The next WCN will be in Seoul, South Korea, in 2025, and the first meetings will start taking place in Montreal as the preparation for such events usually last two years.

World Brain Day

Historic program cover from the first Panmerican Congress in 1963. Congress president Oscar Trelles.

In July 22, the WFN celebrates its foundation, and since 2014, we celebrate a WBD on different topics and with changing partners in previous years. This year’s topic is “Brain Health and Disability.” It is based on the successful campaign for brain health in the past year, and the regional societies as well as the World Federation of Neurorehabilitation are partnering with us. The topic was chosen to raise awareness on disability in neurological diseases. As neurological diseases are the most frequent cause of disability, this topic is highly relevant as according to the Global Burden of Diseases (GBD), neurological diseases are the most frequent cause of disability. Disability, looking from history until present times, has been subject to many cultural and ethical influences and stigma. For neurological diseases, it will be important to more clearly define the individual types of disability for different diseases.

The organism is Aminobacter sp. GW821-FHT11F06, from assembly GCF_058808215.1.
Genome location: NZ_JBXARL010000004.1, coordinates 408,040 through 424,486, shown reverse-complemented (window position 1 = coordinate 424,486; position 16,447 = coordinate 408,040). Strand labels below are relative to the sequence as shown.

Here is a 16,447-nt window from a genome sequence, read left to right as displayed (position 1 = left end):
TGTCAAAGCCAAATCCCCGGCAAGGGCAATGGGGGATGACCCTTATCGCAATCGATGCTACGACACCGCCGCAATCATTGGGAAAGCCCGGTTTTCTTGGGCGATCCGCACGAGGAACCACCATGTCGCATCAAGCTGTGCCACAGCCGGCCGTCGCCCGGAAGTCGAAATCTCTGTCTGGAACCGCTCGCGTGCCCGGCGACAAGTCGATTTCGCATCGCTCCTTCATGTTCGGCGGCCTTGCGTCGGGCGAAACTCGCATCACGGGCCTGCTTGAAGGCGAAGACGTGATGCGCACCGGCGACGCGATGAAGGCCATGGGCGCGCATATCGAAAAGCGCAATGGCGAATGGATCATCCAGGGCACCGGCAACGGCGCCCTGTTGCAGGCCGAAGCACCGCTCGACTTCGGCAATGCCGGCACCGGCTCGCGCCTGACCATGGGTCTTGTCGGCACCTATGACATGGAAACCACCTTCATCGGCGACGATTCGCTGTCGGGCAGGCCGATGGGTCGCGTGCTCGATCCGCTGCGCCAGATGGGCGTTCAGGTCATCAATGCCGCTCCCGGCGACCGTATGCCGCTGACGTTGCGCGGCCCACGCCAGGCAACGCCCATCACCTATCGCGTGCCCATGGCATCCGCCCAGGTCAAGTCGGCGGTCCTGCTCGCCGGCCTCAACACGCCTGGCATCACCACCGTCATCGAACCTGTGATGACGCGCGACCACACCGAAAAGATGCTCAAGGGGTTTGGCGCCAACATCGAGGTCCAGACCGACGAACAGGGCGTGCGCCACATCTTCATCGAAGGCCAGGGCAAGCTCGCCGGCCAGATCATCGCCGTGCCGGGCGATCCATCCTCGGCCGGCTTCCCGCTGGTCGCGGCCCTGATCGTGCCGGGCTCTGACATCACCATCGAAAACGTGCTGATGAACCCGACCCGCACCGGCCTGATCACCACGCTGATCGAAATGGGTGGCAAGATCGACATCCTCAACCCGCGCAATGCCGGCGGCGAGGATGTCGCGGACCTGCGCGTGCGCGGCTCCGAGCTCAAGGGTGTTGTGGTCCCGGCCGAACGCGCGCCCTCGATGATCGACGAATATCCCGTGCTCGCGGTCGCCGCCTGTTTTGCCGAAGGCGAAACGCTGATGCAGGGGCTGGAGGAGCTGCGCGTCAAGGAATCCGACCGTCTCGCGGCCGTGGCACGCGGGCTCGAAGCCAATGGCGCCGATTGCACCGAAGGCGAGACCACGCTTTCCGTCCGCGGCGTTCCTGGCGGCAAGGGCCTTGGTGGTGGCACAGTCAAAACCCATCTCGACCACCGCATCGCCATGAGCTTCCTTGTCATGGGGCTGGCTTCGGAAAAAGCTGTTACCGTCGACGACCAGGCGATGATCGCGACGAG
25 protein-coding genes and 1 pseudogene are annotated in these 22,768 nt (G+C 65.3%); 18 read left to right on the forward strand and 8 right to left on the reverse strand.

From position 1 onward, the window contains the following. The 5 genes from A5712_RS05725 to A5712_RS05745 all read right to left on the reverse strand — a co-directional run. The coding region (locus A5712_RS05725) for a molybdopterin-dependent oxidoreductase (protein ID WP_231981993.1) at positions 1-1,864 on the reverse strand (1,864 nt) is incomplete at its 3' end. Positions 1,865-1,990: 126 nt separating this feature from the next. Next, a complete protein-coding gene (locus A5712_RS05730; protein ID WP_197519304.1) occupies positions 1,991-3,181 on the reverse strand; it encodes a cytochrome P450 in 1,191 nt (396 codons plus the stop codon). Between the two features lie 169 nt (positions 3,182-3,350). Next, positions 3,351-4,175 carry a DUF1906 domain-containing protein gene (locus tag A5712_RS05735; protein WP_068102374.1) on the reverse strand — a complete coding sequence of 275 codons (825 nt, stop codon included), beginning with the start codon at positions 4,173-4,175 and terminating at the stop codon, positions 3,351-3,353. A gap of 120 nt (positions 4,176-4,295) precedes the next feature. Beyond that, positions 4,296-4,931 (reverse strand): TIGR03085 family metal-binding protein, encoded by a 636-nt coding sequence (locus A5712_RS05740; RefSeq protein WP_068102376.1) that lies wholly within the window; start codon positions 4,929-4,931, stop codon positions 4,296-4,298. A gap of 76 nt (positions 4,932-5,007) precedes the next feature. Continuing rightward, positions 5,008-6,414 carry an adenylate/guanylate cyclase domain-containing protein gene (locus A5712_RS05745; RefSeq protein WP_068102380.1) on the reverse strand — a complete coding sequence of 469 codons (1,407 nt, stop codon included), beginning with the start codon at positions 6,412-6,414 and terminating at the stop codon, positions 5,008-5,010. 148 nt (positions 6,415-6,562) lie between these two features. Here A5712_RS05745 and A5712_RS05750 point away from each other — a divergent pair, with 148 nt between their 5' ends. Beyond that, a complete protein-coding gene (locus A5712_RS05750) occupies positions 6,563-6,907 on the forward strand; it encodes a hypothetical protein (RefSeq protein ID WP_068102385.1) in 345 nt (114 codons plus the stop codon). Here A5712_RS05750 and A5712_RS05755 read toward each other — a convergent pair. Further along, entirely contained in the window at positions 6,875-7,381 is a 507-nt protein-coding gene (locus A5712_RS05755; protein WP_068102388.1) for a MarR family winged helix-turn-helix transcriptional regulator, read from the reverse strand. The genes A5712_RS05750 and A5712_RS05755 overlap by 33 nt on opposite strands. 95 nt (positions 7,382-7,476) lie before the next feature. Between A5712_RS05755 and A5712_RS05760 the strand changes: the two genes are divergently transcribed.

Fortunately, a number of disabilities are transient and reversible or can be improved by rehabilitation. However, a large number are permanent, and often progressing. It is important that the U.N. considers disability as a human right, and not being subject to charity. Yet for many reasons, such as socioeconomic factors, regional, and cultural aspects, we still have a long way to go.

This WBD is intended to alert on the importance of disability in neurological diseases and alert awareness, and hopefully will create new working groups to define disability in neurological diseases, and most importantly, stimulate treatment and procedures.

We want to remind our readers that as in previous WBDs, we have created a toolkit, which is available for all member societies on the website. This toolkit can be used freely for the organization of a local WBD, which gives a good chance to bring awareness of disability and also the importance of neurology. We will be supporting this activity by press mailings, social media, and on the WBD, we will have a webinar on brain health and disability.

Global Activities

The WFN with 123 member states, six regions, and the Global Neurology Alliance, are a strong and powerful association. We are glad to fulfill the criteria to be a non-state actor (NSA) with the WHO and the UN ECOSOC. This gives us the opportunity to hear and learn of these global health activities, as well as attend some meetings and raise the voice of neurology, either in specific collaborations, or “interventions” at meetings. This year, we have attended several meeting virtually and in person, and I would like to mention the 75th Health Assembly in Geneva, where the WFN attendance was shared between trustee Alla Guekht and myself.